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Poetry

An African song

“Na da oo, O Na da oo! Kuje kusanar!”

Bring the cymbals, bring also the gongs

Let’s make an African song…

Before you hit the cymbal

Remember the tune to the Tribal,

Twist your palm a bit to the left

But hold your strike, yes hold it

For I must blow the whistle

And introduce the songs title

I must blow the whistle

But strike the cymbal a little

Follow my lead

Tell of the days deed

Did it rain?

Did it shine?

Did the blue cloud sail across the horizon

Carrying with it the songs of kites and herons?

Or did Mazi Okoro visit his palm tree’s pots

So that we may be sure that wine will flow tonight?

The Palm and the Iroko trees are our virgin flowers

They are our symbol of fertility and power

Did you hear the leopard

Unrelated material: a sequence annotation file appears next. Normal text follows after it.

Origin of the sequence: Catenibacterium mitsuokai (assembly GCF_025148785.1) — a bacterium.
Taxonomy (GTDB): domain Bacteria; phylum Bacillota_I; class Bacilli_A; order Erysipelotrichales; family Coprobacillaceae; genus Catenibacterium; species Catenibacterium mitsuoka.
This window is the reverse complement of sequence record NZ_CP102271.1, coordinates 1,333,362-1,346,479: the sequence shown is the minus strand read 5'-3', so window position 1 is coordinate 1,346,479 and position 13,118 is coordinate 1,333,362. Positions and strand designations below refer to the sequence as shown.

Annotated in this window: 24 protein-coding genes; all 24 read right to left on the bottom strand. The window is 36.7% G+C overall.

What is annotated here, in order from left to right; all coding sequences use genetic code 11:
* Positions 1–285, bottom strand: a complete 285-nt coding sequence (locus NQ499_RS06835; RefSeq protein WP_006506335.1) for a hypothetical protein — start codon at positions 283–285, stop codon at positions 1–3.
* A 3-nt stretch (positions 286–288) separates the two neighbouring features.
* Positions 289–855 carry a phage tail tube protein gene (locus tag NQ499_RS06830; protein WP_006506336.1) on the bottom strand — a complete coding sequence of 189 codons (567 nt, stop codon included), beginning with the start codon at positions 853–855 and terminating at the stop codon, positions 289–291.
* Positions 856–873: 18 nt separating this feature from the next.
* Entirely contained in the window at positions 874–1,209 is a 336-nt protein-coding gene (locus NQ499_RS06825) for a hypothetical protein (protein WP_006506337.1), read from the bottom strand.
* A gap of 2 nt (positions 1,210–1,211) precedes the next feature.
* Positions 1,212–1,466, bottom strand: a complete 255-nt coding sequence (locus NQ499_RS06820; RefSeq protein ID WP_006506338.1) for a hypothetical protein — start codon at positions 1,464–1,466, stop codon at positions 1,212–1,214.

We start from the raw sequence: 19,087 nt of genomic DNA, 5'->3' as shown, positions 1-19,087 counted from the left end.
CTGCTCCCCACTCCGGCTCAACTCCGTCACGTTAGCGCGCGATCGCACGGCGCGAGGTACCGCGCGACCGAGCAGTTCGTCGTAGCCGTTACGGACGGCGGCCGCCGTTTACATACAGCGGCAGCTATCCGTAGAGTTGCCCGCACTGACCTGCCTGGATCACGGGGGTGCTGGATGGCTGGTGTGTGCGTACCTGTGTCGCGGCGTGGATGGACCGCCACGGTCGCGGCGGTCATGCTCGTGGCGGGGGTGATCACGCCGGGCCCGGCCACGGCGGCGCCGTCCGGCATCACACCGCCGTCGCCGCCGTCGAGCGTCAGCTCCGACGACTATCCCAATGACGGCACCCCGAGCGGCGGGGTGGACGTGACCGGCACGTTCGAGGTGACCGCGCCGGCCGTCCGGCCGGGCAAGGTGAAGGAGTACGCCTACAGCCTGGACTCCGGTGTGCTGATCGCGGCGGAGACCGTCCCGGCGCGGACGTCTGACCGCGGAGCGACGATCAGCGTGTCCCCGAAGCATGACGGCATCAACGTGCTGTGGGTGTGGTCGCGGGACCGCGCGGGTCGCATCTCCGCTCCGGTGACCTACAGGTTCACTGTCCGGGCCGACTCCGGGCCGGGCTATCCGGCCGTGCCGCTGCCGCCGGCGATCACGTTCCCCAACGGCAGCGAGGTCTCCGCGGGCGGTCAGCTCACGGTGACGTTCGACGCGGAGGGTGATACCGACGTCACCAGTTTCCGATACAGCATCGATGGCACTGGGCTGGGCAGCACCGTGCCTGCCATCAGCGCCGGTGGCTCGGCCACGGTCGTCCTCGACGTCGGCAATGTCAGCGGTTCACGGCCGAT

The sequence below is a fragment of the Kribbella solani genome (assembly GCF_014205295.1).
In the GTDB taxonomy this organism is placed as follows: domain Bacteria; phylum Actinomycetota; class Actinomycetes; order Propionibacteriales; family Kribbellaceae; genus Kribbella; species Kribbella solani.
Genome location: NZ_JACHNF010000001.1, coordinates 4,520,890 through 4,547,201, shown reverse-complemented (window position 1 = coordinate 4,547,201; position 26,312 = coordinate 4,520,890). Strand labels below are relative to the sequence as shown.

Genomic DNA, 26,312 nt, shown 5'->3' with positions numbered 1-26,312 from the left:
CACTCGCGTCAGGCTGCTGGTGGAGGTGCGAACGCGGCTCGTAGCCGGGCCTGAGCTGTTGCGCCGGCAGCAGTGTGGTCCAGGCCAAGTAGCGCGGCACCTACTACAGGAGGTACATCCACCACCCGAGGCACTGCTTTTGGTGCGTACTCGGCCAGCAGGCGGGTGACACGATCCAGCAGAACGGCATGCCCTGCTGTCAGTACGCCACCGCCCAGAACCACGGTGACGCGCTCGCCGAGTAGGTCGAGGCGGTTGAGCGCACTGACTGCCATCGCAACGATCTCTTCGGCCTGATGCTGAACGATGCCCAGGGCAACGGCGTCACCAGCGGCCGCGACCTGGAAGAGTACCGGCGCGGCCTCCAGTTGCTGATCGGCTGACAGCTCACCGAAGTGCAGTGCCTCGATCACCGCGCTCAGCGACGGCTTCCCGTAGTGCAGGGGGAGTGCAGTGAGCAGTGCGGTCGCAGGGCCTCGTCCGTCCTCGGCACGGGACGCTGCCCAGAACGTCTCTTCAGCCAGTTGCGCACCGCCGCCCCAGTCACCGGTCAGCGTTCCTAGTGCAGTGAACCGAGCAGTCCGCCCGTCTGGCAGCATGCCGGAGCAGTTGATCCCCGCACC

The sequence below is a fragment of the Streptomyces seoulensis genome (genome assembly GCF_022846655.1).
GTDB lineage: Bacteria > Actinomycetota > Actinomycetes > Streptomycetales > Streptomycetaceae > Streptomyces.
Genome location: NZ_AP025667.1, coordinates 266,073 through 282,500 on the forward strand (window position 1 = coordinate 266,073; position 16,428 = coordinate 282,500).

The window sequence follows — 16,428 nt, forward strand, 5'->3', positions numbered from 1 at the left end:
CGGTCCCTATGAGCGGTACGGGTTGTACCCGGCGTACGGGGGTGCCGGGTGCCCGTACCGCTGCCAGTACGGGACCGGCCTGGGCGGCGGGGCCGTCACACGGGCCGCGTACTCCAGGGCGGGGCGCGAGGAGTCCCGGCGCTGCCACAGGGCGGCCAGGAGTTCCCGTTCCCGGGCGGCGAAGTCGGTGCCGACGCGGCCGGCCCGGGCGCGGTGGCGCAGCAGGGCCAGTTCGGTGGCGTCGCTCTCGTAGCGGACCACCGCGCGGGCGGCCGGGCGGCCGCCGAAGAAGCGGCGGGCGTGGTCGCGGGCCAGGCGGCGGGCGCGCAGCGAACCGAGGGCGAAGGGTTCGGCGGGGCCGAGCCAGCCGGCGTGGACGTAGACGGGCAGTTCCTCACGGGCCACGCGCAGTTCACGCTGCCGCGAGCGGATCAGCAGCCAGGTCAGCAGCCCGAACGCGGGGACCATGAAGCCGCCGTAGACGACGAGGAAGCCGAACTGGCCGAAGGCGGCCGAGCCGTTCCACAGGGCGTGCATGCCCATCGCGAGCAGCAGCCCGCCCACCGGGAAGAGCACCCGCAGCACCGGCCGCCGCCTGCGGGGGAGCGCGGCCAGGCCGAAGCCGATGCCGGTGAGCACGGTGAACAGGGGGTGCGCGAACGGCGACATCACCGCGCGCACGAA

Calling through the wild?

So let the ancient drum talk

Hit the areas marked with chalk:

“May the eagle perch,

May also the hawk perch

Let none forbid the other

From perching on the great ugba

Gather the broken brooms and wood

Tonight we make a huge fire with logs

In preparation for our African song

Happy that the long day is done

***

Commentary.

Na da oo… Kuje kusanar!: Hausa language for “I am back, go and tell them”

Mazi Okoro: imaginary person. Mazi means Mister. In Igbo land, the Palmwine tapper normally sets his pots on the tree were the wine was ripe and flowing. This may take some days to be full before it is harvested and prepared for consumption.

Iroko: A great tree in Igbo land.

Ugba: A tree in Igbo land